The CEOs of Facebook and Twitter are not unanimous about the social media’s responsibility for the information they use to distribute. The White House argues that President Donald Trump intends to issue a social media directive after Twitter made reservations about allegations he made last week.
President Trump is very upset that Twitter has for the first time marked his tease, citing media fact-checking on Tuesday. In the meantime, Trump made a mistake about the postal vote, which various states want to make voters easier to use in the coronavirus epidemic and election fraud. The president, among other things, incorrectly argued that California intended to send all residents of the state a ballot that should lead to massive election fraud. However, only voters who are registered in the electoral register receive the ballot paper.
Subsequently, the White House said Trump was planning to sign a social media directive today. No estimate has yet been reported as to what it might include. Unconfirmed reports imply that the directive is directed against the legal immunity enjoyed by social media companies against being targeted by what users say on the media.
Social media companies have criticized in recent years for allowing all kinds of propaganda and information falsification to be laundered on their media, not least on the eve of elections. At the same time, US conservatives have blamed the companies for the political blowout and silencing the right-wing.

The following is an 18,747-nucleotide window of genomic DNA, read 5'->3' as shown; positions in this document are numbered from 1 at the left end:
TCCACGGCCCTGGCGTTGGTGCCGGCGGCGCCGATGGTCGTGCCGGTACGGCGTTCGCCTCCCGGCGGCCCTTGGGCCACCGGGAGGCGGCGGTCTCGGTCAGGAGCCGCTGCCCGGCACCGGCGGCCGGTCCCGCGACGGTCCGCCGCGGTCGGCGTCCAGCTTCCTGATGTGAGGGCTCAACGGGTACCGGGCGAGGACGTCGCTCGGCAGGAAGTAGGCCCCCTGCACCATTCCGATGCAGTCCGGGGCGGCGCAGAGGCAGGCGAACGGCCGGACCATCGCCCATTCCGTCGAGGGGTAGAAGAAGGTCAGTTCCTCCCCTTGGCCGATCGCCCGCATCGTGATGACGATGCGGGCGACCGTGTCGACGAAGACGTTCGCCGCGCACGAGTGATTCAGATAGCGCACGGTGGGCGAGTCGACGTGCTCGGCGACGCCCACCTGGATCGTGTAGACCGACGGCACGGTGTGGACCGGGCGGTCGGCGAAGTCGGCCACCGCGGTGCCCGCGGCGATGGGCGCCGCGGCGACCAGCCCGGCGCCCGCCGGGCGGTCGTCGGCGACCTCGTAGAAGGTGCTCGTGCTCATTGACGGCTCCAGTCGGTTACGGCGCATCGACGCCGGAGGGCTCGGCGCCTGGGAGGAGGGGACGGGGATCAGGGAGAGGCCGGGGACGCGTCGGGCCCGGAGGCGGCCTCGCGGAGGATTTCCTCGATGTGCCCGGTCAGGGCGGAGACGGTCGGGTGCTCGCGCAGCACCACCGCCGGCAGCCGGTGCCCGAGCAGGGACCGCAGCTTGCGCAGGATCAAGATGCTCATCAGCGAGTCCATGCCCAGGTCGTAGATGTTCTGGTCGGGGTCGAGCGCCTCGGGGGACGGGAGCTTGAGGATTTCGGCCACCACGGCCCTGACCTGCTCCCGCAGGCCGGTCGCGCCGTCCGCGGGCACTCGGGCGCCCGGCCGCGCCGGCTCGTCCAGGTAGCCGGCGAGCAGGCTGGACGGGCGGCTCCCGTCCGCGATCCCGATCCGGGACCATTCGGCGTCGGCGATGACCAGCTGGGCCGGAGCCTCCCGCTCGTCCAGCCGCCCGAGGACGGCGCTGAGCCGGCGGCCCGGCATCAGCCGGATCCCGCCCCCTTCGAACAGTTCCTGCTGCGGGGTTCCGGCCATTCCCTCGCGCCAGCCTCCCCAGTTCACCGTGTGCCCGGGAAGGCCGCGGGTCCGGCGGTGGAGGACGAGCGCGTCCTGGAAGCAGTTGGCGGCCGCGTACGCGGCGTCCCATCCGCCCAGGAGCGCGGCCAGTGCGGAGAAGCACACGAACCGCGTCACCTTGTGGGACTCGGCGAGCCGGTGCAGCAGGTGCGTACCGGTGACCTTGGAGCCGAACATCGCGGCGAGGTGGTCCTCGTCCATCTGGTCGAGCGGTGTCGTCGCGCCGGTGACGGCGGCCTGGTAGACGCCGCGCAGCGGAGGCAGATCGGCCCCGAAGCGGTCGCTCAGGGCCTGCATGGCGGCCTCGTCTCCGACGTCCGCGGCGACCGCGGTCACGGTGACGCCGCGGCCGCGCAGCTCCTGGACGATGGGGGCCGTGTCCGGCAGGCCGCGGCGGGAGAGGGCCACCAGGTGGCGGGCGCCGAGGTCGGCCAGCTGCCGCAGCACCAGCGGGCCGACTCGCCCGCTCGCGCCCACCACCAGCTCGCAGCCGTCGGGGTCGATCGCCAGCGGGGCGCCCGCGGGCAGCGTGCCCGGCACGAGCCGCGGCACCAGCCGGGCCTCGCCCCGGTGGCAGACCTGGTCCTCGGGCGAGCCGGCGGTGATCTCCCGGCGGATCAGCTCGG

Doesn’t Facebook say “judge of truth”
Facebook CEO Mark Zuckerberg quit Twitter for the company’s decision to make a reservation with teasing Trump in an interview with Fox News TV yesterday. He said that Facebook was not going to monitor the truthfulness of US President’s statements.
“I believe strongly that Facebook shouldn’t be the arbiter of truth of everything that people say online,” Zuckerberg said in the interview.
The criticism, however, does not appear to have changed the opinion of Jack Dorsey, CEO of Twitter, about the excellence of the decision to label Trump. The president’s tic could have given people the wrong idea that they do not have to sign up for the electoral roll to get elected.
In a row, Dorsey said Twitter was going to continue to point out false or controversial information about global elections. He seemed to answer Zuckerberg directly.
This does not make Twitter the ‘judge of truth’. The goal of Twitter is to put conflicting statements in context and show the information shared so people can judge for themselves, quipped Dorsey, who asked people to leave Twitter staff alone, as it was ultimately him/herself who was responsible actions of the company.
Fact check: there is someone ultimately accountable for our actions as a company, and that’s me. Please leave our employees out of this. We’ll continue to point out incorrect or disputed information about elections globally. And we will admit to and own any mistakes we make.
— jack (@jack) May 28, 2020